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People-watching is a good habit

Graffiti+on+the+wall+beside+Greenberry%27s+Coffee
Graffiti on the wall beside Greenberry's Coffee

Graffiti on the wall beside Greenberry's Coffee

Martin Beck

Martin Beck

Graffiti on the wall beside Greenberry's Coffee

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There’s a parking garage downtown with two levels, the upper of which overlooks a small shopping district. I often climb up there to watch the people walking around below, each unique, as they stroll baby carriages and eat ice cream and rummage through alligator skin handbags. They lead their lives and I spectate.

It’s not exactly a normal hobby, people watching. It’s not an extracurricular activity I can list on the Common Application, like debate or fly fishing. I wouldn’t even be writing about it if I weren’t sure this little website, in its little backwater of the internet, gets less traffic than Garber’s Church on a snow day. So consider this a confessional. A voice on the other side, coming through the lattice.

No matter how hard I try to equate people to bird watching, which is by contrast an exceedingly normal hobby, my friends still give me funny looks when I bring it up. They make a face probably not so different from the funny look you, the reader, may be giving this opinion piece right now. Such behavior, watching strangers, is surely reserved for the mentally ill.

I humbly ask you consider what funny looks birds would give people if we told them that we watch them through binoculars for fun.

The fact remains, however, that beyond their titles, bird watching and people watching have very little in common. When I’m up there on the parking garage, I’m not looking for chickadees, nor red-headed woodpeckers, nor redheads, nor men with beards, nor anyone of a particular race, sex, or style of dress; I’m searching for the little signs of humanity exchanged between strangers. Too often I ignore the people who surround me in public spaces or, worse, resent them as hindrances to my well-oiled modern life. How often have I stood in the checkout line at the store, resenting the person in front of me for loading their groceries onto the conveyor belt a bit too slowly? It’s at these times that my hobby comes in handy.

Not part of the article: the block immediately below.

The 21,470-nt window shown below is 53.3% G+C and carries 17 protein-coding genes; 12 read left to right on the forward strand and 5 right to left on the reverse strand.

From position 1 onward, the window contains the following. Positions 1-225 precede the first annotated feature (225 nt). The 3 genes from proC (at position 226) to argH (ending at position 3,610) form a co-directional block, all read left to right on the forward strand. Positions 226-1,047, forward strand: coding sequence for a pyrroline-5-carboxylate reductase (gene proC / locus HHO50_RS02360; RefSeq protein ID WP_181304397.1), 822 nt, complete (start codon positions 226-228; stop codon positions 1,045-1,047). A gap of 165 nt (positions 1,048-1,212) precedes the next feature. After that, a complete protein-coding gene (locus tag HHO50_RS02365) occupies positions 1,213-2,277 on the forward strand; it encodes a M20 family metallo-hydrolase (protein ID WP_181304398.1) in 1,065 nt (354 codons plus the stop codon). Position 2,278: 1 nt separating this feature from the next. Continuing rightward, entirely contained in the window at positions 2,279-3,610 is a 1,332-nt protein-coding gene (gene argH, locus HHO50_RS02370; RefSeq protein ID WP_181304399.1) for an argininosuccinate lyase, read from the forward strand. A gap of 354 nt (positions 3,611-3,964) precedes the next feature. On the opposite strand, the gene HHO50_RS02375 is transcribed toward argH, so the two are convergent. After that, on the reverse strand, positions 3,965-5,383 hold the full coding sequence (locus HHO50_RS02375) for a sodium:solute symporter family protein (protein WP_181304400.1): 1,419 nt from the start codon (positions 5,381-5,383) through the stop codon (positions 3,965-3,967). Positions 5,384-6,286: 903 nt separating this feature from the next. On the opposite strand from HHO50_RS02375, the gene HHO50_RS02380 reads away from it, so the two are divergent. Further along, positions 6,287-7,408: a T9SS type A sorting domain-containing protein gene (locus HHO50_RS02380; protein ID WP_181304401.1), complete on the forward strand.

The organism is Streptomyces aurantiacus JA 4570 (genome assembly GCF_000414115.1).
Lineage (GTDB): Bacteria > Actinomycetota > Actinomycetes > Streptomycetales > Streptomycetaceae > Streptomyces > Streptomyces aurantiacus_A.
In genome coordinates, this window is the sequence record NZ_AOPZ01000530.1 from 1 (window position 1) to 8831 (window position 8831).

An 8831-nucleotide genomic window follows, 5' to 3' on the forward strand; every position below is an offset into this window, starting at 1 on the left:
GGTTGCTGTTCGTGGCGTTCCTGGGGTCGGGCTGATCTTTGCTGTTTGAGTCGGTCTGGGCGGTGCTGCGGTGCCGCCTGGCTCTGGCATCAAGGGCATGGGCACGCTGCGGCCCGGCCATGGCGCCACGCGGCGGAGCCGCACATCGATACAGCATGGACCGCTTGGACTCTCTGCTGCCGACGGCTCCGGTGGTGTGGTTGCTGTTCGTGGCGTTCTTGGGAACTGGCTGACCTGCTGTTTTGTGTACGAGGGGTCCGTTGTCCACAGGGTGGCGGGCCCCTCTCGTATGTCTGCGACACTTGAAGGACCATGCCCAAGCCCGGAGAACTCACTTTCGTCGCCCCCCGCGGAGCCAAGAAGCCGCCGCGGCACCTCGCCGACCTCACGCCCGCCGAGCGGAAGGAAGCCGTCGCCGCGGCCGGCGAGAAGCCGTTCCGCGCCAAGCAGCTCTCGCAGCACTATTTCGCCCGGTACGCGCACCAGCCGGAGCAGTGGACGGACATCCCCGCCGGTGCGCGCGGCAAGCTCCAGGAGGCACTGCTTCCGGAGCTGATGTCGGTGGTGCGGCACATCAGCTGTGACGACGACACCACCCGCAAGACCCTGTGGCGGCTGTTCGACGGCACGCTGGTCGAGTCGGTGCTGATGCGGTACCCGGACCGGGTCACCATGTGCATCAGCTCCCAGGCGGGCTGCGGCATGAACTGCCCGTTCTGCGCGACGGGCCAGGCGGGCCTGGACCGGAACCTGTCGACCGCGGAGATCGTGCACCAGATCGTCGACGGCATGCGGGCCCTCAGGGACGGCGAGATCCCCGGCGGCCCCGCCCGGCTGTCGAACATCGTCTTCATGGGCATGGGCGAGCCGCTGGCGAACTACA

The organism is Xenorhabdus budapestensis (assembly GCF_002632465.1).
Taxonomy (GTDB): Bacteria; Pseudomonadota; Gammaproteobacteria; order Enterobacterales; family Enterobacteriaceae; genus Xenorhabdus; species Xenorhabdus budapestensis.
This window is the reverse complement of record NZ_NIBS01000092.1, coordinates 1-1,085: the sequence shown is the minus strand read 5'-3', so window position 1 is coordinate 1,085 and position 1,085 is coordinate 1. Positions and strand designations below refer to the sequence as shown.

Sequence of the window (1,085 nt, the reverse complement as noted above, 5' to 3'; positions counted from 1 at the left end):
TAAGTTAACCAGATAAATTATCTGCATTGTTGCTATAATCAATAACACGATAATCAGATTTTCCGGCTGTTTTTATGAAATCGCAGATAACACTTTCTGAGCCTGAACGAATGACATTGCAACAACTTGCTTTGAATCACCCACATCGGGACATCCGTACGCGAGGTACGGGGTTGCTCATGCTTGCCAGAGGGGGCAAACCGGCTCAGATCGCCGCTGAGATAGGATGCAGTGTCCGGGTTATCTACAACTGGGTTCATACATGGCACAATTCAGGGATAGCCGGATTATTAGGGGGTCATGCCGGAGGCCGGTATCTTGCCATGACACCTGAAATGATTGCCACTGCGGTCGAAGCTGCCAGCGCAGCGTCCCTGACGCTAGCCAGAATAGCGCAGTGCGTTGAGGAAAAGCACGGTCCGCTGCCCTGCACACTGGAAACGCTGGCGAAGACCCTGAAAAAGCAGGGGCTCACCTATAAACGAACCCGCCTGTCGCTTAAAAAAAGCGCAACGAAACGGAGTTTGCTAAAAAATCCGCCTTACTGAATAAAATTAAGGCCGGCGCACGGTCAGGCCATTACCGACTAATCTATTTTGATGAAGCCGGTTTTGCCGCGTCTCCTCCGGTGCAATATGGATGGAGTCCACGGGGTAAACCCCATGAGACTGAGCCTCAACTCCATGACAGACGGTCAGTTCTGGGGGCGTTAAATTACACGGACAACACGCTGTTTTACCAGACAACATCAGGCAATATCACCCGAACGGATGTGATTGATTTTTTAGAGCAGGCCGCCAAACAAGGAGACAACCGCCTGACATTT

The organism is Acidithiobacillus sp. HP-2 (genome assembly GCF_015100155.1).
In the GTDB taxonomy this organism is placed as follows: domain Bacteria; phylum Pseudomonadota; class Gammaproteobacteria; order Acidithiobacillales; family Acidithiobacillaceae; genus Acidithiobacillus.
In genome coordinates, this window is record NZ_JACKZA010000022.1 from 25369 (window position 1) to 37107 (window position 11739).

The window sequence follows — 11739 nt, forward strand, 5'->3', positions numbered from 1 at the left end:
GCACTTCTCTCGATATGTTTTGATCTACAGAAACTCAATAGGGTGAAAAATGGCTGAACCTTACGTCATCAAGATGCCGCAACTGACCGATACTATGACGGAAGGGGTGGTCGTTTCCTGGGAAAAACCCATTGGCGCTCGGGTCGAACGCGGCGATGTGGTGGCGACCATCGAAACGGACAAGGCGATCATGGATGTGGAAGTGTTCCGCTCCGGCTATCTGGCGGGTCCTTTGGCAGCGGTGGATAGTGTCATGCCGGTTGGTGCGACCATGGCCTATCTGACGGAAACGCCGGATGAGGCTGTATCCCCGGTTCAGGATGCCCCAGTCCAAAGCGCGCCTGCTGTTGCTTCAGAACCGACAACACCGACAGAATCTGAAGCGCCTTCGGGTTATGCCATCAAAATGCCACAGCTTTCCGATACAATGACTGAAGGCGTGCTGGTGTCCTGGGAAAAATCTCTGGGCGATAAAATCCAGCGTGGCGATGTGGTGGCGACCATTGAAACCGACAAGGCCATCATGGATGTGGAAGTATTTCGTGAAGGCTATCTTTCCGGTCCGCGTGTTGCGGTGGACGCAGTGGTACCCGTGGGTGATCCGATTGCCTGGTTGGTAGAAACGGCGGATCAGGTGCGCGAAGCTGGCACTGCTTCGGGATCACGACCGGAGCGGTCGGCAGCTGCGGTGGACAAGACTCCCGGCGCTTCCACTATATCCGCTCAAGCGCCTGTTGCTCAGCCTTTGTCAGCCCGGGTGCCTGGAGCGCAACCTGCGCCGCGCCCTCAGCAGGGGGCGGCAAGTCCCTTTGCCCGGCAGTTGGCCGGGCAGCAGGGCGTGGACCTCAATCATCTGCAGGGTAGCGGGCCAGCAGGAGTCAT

Hurry up, old man.

I start to question whether I should have used one of those self-checkout machines. Like coal, time is a commodity, finite. I remember that those self-checkout machines almost always require an attendant to come over and fix them, and then they’re more of assisted-checkout machines, really. Besides, in the time I spent cursing the guy in front of me, two people with hazardously full shopping carts have gotten in line behind me. I’m trapped. Sandwiched. Me, the protagonist of the story, the-no-doubt-most-important-guy-in-the-Universe, who has potential and aspirations and a doctor’s appointment in 45-minutes, head honcho, caught up in a grocery store checkout line.

This anger, this frustration, indicates to me that it’s an excellent time to people watch. I reflect upon the well-known but seldom considered fact that everyone in line has a life no less textured and complex than my own, that they too have pressing concerns, hopes, joys, pets, worries, sex lives, and they definitely have better things to do than standing here, next to some bushy-haired teenage kid, waiting to buy laundry detergent. I look at them. Their expression, their clothes. Notice any mustard stains. Suddenly, a complete stranger has the starring role. Looking at them, my frustration gives way to fascination, extending love to them in that stupid grocery store checkout line. I wonder where they come from and why.

I’ve spent most of my life hunting success – academic, athletic, social – with the ruthlessness of a wild animal, without the compassion that makes us human. From middle school forward, my peers and I have marched to the drumbeat of achieve, achieve, achieve: achieve so you can go to college, achieve so you can be happy. These messages made me selfish, self-serving. I forgot to watch the strangers shopping downtown, but I neglected, actively neglected, to watch my own friends and family, to show them the love that one human can extend to another, fearing that love would eclipse my success. Thus, we arrive at a cliché: the happiness that escaped me for so long hid not in myself, as I suspected, but in the ecosystem of lives all around me.

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